DiDi Global Inc.’s announcement on April 16 of an EGM, scheduled for May 23, to vote on delisting from the NYSE looked at first like the long-awaited fulfilment of rumoured Chinese government plans to delist leading Chinese businesses from the US – and of US congressional pressure to get them out. Is it so?
For one thing, the China Securities Regulatory Commission (CSRC) immediately said that DiDi’s decision had nothing to do with ongoing tensions with the US over auditing of US-listed Chinese firms, and was entirely based on its own business and market conditions. That rather makes you wonder if a prompt Chinese official denial is some kind of euphemism for a much shorter three-letter word. Consider, for one thing, the expense, waste and loss of face involved in delisting after less than a year. Most companies would surely be likely to tough it out.
The US side doesn’t look to be holding out any olive branches, though. On April 21, the Securities and Exchange Commission added 17 more US-listed Chinese companies to its list of potential delisting candidates for failing to provide full audit information, the crunch issue in the US-China faceoff over Chinese companies listed in the US.
Recent Chinese comments around the issue had suggested that it might be resolved positively; and stocks of US-listed companies like Alibaba and Baidu had risen on such prospects. After the SEC’s latest decision, sources close to the CSRC immediately said that the action was anything but positive.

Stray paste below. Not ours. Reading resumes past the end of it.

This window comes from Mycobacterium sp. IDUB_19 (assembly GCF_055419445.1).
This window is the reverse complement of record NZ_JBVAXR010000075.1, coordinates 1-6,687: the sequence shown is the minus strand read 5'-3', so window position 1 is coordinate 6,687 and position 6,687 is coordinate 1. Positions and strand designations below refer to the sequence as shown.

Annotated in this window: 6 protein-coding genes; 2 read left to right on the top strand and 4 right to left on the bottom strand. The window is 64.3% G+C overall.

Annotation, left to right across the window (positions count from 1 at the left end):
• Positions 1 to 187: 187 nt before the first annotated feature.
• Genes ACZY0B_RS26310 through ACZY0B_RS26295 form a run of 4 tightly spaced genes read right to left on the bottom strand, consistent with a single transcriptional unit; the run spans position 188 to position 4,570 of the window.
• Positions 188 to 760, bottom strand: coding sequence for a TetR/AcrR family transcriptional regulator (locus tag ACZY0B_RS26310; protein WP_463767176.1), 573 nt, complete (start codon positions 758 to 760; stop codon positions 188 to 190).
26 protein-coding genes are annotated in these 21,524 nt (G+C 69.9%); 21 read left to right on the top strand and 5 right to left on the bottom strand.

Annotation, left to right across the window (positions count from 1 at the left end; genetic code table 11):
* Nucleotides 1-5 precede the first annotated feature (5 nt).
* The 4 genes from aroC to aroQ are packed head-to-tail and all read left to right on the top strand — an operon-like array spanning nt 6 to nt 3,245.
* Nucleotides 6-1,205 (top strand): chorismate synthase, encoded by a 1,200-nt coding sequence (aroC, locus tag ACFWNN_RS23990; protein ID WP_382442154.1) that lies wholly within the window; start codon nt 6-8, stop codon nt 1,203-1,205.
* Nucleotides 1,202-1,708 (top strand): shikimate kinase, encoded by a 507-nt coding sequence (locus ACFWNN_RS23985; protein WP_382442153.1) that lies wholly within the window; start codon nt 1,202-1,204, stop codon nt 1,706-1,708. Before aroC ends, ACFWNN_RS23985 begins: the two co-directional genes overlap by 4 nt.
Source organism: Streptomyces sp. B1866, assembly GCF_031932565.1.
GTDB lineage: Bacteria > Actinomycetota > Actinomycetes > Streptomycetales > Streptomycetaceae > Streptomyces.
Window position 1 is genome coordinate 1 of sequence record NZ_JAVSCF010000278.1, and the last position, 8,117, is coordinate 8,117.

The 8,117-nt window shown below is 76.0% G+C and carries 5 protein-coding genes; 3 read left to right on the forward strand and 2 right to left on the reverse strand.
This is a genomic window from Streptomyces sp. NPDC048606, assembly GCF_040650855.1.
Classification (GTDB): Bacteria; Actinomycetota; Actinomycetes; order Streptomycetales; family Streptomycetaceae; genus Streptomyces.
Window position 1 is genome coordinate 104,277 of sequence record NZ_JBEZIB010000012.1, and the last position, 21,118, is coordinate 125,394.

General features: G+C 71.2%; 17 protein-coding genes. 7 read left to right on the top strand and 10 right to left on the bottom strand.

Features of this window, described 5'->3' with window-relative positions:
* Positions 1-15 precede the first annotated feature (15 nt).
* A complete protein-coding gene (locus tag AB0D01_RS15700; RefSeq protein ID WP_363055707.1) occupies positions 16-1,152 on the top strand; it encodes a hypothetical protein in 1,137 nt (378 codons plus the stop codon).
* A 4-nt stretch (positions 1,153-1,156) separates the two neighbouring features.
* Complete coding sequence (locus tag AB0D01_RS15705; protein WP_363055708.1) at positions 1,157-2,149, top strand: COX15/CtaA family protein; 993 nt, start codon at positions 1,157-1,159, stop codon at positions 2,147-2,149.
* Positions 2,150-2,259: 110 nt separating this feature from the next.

At this point, the whole issue may become academic. Assume that the SEC’s action was just a blip, and that it may be ready to compromise on auditing US-listed China businesses. Assume that Beijing is completely happy with Chinese businesses listing in the US. But after DiDi’s debacle, what self-respecting Chinese business would want to? As of its announcement, DiDi’s stock had already fallen 61% year to date. That doesn’t sound like a very rewarding environment.
Then there’s the wholesale rerating of tech stocks, which is a separate but connected story. As of April 24, Chinese technology stocks as a whole have fallen some 60% since their 2021 peak. But plenty of US tech companies have lost 75% or more on their year-to-date peaks.
With rising inflation, geopolitical tensions and supply chain disruptions, the public markets don’t look likely to recover their buoyancy any time soon. This may give US-listed Chinese companies excellent cover to withdraw without too much loss of face. A shame for their investors, though.